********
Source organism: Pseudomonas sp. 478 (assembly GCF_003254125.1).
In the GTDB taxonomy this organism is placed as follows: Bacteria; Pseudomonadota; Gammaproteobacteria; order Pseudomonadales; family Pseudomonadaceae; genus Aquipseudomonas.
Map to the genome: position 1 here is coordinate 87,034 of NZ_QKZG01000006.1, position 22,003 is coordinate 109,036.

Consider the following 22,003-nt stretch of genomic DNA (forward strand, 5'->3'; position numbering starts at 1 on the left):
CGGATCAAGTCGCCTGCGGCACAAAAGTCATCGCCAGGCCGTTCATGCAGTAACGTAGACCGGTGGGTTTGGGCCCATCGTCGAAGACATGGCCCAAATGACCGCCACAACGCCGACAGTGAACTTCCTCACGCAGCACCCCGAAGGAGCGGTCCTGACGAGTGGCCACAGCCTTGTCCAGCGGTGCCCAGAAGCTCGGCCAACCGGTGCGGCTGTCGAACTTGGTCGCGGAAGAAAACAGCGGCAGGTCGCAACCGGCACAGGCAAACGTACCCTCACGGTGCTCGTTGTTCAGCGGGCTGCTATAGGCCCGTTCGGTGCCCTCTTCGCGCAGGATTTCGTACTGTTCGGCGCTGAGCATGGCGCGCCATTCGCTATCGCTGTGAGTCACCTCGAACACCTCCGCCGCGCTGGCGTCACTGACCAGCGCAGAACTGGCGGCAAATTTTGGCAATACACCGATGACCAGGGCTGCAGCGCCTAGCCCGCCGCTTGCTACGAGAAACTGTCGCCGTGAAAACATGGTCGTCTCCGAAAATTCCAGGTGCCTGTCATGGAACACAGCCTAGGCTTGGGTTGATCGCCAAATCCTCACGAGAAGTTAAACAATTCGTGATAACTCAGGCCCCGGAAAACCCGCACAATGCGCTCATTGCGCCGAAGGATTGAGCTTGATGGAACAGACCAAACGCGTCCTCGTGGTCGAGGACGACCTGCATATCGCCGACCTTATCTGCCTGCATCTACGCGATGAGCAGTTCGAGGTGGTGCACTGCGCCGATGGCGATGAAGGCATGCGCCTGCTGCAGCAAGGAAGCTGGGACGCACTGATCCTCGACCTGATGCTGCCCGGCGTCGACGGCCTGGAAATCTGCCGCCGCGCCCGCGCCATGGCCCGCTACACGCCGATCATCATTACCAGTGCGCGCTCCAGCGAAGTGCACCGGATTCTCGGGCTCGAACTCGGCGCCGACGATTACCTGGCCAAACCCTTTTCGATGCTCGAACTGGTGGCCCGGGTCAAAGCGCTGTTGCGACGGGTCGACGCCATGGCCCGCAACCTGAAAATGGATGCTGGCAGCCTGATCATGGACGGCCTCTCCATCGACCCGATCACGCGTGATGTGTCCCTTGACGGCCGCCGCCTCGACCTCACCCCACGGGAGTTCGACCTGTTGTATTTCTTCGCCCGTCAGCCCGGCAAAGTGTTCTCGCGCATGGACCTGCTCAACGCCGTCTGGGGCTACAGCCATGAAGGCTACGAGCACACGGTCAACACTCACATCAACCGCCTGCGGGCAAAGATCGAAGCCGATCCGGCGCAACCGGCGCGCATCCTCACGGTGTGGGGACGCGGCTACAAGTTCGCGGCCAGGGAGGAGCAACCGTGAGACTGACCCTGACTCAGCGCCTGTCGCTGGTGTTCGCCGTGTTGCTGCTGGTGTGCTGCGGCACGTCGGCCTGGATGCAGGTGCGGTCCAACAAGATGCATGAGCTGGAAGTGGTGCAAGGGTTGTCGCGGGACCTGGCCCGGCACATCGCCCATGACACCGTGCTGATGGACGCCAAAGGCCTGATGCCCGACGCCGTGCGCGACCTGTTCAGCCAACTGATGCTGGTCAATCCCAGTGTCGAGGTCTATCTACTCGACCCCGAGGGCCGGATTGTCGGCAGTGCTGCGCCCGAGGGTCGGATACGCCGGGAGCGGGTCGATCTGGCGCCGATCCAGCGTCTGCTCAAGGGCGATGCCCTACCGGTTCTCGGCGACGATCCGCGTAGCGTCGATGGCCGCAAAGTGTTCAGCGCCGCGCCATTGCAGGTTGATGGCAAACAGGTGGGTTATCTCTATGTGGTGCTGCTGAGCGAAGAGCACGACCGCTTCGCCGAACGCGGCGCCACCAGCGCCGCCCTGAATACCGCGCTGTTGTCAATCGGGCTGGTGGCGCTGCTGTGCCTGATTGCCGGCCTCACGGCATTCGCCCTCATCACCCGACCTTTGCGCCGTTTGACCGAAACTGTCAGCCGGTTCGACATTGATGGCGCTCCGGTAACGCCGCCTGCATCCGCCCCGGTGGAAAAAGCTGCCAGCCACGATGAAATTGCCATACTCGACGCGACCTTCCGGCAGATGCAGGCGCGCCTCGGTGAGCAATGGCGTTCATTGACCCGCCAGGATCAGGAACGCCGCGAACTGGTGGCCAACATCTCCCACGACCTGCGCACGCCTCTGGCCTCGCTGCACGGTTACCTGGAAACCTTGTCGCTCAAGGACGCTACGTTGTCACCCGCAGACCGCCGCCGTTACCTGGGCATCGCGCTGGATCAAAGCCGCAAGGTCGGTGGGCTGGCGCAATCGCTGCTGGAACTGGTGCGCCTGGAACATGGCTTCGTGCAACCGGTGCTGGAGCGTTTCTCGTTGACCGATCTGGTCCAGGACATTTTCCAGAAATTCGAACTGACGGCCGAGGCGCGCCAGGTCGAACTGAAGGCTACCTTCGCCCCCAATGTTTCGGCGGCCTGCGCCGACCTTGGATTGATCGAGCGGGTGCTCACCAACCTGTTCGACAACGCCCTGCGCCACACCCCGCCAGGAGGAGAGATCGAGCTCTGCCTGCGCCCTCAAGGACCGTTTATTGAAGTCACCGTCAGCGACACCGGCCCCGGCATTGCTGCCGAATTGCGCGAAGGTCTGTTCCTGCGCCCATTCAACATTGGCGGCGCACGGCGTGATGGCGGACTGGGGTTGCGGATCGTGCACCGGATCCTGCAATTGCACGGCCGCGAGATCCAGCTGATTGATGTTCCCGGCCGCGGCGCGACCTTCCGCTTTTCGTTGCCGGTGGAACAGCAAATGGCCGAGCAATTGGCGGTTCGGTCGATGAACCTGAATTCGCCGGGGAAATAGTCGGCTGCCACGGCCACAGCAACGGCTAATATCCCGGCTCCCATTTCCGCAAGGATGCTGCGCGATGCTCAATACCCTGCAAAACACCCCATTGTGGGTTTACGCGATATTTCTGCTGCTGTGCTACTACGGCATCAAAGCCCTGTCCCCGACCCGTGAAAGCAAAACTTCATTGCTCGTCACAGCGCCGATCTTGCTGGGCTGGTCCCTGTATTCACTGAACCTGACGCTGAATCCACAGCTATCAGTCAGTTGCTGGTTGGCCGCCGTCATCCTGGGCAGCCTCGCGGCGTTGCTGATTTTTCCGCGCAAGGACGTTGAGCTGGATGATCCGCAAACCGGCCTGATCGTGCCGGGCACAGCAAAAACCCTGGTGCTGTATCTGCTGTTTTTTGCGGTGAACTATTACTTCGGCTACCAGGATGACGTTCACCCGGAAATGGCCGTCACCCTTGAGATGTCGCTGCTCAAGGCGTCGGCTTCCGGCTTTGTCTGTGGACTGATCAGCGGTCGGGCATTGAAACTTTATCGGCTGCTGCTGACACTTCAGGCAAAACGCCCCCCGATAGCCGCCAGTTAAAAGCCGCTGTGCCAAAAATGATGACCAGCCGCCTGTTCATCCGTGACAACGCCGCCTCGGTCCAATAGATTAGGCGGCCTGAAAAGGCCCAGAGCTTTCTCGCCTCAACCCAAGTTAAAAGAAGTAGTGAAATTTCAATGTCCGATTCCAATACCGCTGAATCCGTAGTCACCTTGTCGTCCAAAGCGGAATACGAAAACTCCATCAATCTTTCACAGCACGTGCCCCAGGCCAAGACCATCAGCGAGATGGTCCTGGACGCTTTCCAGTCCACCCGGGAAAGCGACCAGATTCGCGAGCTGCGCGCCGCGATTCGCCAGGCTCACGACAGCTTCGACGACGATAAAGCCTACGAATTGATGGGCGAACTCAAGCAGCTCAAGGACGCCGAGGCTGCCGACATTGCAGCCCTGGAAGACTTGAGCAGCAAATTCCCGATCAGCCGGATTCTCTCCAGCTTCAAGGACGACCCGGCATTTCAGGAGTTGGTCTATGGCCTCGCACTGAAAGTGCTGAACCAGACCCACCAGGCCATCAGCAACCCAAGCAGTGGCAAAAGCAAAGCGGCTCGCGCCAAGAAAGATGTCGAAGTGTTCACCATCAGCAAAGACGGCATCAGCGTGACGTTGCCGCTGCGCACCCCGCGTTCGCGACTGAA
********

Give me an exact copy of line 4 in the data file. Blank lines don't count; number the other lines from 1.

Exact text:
Consider the following 22,003-nt stretch of genomic DNA (forward strand, 5'->3'; position numbering starts at 1 on the left):